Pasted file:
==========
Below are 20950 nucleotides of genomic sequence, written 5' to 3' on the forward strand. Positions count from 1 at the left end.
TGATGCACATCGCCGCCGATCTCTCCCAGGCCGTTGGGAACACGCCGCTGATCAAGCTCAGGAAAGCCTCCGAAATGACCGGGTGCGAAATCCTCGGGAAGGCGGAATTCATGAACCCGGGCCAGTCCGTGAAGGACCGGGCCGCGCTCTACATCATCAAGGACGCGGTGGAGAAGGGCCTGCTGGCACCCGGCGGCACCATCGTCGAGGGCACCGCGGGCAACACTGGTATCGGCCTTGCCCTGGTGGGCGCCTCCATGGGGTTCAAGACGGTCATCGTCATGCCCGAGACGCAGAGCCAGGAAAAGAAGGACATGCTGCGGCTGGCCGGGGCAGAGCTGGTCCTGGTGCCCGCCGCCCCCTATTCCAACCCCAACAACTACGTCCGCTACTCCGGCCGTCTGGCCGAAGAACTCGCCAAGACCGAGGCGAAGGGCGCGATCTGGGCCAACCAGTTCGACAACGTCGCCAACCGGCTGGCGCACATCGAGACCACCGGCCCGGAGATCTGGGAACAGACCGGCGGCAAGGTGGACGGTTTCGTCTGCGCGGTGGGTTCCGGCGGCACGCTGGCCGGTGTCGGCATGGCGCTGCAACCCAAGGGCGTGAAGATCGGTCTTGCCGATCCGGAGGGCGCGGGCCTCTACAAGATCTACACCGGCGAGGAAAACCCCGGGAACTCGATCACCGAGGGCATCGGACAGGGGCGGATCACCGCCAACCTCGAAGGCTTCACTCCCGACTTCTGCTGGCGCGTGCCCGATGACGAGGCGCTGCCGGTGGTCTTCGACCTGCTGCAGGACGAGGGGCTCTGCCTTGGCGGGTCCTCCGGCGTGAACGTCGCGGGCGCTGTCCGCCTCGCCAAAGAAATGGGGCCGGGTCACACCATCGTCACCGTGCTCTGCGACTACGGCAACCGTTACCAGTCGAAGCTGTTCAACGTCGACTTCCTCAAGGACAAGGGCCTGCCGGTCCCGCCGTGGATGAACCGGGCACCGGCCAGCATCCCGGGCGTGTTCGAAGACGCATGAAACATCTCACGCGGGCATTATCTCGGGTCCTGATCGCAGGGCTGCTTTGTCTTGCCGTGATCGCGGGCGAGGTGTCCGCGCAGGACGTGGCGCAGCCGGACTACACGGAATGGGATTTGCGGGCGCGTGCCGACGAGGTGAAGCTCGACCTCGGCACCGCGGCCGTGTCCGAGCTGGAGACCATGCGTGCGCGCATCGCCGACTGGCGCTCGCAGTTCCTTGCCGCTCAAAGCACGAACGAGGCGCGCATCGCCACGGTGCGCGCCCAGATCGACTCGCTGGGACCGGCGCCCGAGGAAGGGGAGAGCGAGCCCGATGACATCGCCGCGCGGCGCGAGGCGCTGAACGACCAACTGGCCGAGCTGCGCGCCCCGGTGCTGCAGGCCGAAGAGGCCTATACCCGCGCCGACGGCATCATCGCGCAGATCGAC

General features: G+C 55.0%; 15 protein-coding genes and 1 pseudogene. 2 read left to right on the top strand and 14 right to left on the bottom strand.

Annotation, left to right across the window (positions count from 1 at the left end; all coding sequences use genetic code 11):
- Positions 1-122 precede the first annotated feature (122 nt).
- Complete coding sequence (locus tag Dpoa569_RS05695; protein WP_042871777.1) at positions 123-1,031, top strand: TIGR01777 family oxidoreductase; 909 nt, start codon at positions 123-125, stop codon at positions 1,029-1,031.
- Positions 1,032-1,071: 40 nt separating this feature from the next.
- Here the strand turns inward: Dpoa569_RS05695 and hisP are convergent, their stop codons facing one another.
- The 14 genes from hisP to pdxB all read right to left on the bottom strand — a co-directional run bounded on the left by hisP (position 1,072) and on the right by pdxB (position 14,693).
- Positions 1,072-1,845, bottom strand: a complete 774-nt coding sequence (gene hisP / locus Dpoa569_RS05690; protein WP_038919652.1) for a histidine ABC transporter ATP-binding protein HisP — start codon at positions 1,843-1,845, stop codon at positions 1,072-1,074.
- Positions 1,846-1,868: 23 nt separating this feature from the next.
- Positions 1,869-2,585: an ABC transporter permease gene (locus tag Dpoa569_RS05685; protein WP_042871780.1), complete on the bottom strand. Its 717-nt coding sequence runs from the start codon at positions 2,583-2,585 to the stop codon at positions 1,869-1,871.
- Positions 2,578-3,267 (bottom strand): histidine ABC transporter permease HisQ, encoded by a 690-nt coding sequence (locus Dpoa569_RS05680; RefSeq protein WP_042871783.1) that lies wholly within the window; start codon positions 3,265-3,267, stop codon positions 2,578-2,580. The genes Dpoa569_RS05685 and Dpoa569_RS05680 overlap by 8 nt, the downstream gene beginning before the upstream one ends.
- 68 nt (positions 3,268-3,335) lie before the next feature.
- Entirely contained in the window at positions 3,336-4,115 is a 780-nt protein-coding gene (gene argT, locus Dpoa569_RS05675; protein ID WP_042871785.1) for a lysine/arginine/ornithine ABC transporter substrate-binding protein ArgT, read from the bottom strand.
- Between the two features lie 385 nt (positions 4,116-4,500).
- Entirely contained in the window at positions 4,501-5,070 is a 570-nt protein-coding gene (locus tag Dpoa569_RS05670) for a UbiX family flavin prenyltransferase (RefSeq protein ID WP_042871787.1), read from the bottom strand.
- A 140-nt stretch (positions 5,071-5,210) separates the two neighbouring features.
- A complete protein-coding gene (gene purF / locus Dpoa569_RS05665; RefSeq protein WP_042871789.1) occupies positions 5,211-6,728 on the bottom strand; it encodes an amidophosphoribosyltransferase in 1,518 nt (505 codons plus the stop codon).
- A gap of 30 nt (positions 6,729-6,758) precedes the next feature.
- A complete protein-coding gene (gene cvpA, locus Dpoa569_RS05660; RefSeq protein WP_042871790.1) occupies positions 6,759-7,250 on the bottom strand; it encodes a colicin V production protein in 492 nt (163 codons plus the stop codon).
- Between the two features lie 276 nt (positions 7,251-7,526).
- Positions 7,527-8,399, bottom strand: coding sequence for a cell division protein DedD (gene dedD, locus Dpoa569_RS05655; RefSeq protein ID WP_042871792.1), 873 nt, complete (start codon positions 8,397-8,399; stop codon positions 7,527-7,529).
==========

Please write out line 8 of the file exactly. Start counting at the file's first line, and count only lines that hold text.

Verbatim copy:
- Here the strand turns inward: Dpoa569_RS05695 and hisP are convergent, their stop codons facing one another.